Sarah Ford | July 12, 2013

July 10th Hearing Successfully Brings to Light Concerns Over Proposed OPM Changes to the CFC

On July 10, 2013, the House Committee of Oversight and Government Reform’s Subcommittee on Federal Workforce, U.S. Postal Service and the Census conducted a hearing entitled, “The Combined Federal Campaign: Making Every Dollar Count.”  The room was so full that some attendees had to stand in the hall.  The hearing was requested after some 1,400 comments were submitted to public record regarding changes to the proposed rules to the Combined Federal Campaign (CFC), the nation’s largest, most successful workplace giving program. The vast majority of these comments were critical of and opposed to the proposed changes.

The hearing resulted from the work of the Save the CFC coalition comprised of America’s Charities, Christian Service Charities, Community Health Charities of America, EarthShare, Global Impact, Human Service Charities of America, Independent Sector, National Black United Fund, Inc., United Way Worldwide and YMCA of America in our collective outreach to Congress expressing our deep concerns with aspects of OPM’s proposed changes. 

With help from America’s Charities members and through contacts of Community Health Charities, we secured a meeting just prior to the hearing with Rep. Farenthold, the Subcommittee Chair.  At this meeting we were able to present our concerns in great detail. In his opening statement at yesterday’s hearing Rep. Farenthold voiced those concerns and challenged OPM as to why they are proposing such radical change.   This theme was prevalent in all attending Subcommittee member comments with each challenging OPM on essentially the same issues brought forth by the Save the CFC coalition.  

Click here to hear Rep. Farenthold’s opening remarks and to view the entire hearing.

The first hearing witness was Rep.David G. Reichert (R-WA-8) who was a former CFC volunteer leader. In a powerful opening statement by Rep. Reichert, he emphasized the seriousness of the issue, and the personal impact the CFC has had on families across the country including his own.  He urged OPM to rethink the proposed changes, which he did not support.  Testimony from a sitting member of Congress who is not on a subcommittee carries significant weight.

Other witnesses were:

  • Ms. Ju’Coby Pittman, President and CEO, Clara White Mission; Jacksonville, FL;
  • Mr. Kalman Stein, President and CEO, EarthShare;
  • Ms. Debby Hampton, President and CEO, United Way of Central Oklahoma;
  • Mr. Ken Berger, President and CEO, Charity Navigator; Glen Rock, NJ; and
  • Mr. Mark Lambert, Associate Director for Merit System Accountability and Compliance, U.S. Office of Personnel Management; Washington. D.C.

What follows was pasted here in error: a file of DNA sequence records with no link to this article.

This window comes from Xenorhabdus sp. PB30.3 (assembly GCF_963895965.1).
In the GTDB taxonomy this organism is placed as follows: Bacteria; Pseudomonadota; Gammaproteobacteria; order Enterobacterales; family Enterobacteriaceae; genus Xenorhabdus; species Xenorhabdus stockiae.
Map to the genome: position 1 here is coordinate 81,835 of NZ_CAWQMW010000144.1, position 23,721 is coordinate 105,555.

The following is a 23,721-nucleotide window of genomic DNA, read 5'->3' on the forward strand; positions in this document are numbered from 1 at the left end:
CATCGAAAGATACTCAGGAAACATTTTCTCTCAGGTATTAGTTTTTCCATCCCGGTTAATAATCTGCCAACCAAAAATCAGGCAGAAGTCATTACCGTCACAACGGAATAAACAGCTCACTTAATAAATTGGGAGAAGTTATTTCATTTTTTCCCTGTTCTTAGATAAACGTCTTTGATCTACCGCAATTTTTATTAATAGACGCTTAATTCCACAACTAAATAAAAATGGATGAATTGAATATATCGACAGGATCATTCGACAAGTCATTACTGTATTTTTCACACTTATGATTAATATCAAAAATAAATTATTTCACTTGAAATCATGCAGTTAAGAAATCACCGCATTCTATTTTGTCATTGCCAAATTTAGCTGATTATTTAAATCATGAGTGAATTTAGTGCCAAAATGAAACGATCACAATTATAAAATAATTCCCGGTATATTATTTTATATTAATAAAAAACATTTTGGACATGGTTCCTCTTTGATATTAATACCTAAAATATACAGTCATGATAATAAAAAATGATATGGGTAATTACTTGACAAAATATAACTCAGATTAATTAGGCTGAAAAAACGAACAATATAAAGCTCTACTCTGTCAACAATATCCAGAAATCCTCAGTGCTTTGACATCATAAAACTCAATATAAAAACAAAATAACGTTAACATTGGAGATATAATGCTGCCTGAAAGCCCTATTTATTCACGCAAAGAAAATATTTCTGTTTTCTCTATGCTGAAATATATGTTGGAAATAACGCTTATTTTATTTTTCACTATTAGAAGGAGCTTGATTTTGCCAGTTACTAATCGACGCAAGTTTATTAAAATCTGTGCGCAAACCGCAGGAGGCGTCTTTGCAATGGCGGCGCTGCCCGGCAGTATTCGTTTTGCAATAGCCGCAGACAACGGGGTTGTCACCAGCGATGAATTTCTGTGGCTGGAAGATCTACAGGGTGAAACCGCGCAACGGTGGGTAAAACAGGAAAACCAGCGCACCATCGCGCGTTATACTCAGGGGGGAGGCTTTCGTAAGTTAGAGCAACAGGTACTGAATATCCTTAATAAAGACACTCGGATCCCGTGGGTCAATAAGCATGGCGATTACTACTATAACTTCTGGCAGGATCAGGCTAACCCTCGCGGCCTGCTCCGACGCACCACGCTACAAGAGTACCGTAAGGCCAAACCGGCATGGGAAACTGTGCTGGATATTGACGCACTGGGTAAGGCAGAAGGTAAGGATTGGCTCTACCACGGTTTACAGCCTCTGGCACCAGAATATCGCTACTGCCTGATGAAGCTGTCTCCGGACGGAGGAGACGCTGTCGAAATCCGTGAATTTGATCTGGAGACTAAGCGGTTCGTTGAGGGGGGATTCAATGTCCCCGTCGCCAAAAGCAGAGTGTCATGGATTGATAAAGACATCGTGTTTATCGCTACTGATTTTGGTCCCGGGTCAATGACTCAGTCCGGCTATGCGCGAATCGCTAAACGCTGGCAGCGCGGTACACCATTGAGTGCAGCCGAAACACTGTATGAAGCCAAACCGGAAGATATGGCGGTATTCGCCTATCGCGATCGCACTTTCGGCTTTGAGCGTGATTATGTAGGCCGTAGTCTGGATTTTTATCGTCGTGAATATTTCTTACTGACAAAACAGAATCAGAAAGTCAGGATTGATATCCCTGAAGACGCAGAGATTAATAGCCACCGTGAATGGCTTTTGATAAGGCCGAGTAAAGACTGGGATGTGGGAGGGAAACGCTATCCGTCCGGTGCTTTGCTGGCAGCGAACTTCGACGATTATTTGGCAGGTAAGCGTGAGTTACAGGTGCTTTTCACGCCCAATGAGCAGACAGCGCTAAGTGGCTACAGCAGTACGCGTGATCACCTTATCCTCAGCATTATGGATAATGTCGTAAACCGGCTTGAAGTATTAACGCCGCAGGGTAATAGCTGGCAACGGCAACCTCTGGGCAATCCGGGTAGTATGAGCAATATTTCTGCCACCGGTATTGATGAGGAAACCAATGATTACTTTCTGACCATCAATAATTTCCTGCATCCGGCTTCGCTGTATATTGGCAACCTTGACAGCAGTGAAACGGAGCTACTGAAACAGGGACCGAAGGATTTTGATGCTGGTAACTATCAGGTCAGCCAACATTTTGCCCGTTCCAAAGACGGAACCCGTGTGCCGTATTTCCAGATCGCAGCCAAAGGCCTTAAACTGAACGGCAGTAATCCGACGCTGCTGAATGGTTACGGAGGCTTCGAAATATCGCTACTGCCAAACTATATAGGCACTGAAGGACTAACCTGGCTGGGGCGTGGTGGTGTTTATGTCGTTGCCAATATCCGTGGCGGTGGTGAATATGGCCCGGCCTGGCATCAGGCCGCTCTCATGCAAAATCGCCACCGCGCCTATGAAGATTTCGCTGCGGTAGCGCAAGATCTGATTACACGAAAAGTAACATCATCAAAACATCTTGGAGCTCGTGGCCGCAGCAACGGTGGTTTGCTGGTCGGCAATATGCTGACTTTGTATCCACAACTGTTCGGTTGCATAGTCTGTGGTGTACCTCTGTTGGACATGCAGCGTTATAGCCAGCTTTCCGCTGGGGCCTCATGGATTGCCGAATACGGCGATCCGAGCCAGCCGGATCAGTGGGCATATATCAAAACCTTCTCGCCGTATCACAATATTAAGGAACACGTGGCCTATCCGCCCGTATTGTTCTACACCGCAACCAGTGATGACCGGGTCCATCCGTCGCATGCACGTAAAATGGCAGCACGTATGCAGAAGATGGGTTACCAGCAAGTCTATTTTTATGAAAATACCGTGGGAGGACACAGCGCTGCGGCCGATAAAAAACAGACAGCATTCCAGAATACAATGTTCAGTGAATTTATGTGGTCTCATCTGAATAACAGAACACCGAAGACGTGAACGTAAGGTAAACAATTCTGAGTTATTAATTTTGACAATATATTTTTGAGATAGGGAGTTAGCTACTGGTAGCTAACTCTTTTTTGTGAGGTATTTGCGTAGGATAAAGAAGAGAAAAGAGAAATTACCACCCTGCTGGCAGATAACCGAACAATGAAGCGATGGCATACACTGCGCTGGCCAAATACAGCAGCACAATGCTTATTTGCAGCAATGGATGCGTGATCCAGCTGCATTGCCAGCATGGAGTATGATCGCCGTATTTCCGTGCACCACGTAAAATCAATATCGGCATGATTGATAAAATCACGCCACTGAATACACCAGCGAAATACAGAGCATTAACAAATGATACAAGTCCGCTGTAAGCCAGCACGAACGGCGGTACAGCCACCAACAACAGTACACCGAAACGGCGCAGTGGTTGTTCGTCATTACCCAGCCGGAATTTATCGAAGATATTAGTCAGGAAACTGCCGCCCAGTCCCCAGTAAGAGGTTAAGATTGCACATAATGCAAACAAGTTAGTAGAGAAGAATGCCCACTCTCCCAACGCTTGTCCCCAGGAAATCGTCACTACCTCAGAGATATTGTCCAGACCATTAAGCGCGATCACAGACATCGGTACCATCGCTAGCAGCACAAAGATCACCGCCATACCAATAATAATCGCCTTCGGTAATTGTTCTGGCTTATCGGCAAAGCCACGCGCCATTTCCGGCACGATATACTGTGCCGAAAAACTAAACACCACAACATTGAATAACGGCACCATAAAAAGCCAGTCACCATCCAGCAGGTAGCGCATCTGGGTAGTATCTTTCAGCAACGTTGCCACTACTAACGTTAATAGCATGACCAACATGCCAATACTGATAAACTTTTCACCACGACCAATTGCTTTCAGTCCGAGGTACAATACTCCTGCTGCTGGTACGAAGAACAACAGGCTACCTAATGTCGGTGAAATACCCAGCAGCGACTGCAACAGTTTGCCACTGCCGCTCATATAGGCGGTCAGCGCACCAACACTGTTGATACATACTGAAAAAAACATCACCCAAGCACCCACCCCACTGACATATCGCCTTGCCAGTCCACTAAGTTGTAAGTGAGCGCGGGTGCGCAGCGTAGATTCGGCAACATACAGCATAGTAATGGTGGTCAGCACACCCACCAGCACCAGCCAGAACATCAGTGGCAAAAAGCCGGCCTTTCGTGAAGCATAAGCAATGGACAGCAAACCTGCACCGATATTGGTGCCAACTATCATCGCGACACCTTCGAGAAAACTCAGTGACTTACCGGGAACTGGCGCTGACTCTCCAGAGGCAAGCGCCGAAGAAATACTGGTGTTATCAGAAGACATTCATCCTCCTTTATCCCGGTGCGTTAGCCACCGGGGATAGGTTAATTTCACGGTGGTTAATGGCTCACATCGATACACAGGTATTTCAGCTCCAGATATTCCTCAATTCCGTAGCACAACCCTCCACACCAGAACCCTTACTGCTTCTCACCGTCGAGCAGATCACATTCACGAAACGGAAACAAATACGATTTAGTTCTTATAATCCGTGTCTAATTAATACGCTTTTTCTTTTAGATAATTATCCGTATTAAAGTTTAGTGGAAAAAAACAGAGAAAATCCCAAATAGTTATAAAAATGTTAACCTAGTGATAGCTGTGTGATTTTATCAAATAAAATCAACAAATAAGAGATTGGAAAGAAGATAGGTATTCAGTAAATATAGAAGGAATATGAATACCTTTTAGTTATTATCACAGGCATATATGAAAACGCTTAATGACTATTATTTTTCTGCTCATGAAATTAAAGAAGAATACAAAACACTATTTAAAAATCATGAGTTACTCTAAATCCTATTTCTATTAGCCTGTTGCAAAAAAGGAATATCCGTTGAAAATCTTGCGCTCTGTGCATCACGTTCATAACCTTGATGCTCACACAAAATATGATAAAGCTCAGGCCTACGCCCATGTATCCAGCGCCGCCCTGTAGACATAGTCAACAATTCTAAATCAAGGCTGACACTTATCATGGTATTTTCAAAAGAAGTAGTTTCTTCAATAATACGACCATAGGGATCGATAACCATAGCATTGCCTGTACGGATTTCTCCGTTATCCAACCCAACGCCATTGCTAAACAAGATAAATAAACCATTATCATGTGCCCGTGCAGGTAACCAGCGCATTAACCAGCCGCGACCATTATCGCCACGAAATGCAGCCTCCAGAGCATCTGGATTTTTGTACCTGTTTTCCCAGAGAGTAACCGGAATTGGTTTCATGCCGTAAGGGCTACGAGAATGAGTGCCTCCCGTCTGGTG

All the witnesses (with the obvious exception of OPM) focused on the same major concerns: the non refundable and unspecified upfront fee, loss of local campaign structure and personal involvement by donors in the campaign, the dramatic losses other campaigns have seen when they moved to online only giving options, and the dramatic impact such a decline in giving would have on charities’ ability to provide services.  

The universal recommendation was that OPM should call a halt to the proposed changes and take into account the voices of federal workers and the nonprofit community.  This point was particularly underscored by Kal Stein and Ken Berger, both of whom served on the CFC 50 Commission.  Both recommended that OPM carefully test proposed changes as part of a fully inclusive process.

Another common criticism from witnesses and subcommittee members was the lack of specificity and details in OPM’s proposed changes.  Rep. Walberg pressed particularly hard on this issue grilling OPM’s Mark Lambert for details and research to support the proposed changes.  In most cases Lambert was unable to provide any substantial research that would demonstrate that the proposed changes would not hurt the campaign.

The Save the CFC coalition considered the hearing a success in drawing broader attention to our concerns.  Since yesterday several media outlets have reported on the hearing.  Links to that coverage are found below.

Following the hearing, we had an opportunity to speak briefly with OPM officials who would not provide a timeframe for their next steps or decisions and were non-committal in terms of their inclination to make changes.  All they would say is that it is a “process” and they would be taking the Subcommittee’s perspective and the feedback received through the Federal Register “into account” as they move forward.

It is important to remember that while Congress has held this hearing and we appear to have strong advocates in both the House and Senate, OPM can still impose these new rules if it chooses to do so.  It is up to us to continue to keep the pressure on members of Congress to follow-up and direct OPM not to impose those aspects of the proposed changes that are likely to dramatically hurt giving and participation.

The CEOs of the core federations driving the coalition will meet today to plan next steps and continue to build upon this momentum.  We will keep you totally apprised as we move forward.  Several staff members of Congressional Offices as well as the Subcommittee staff cited how impressed they were with our efforts and the specificity and logic of our concerns.  This bodes well as we move forward.

More news articles about the July 10th hearing:


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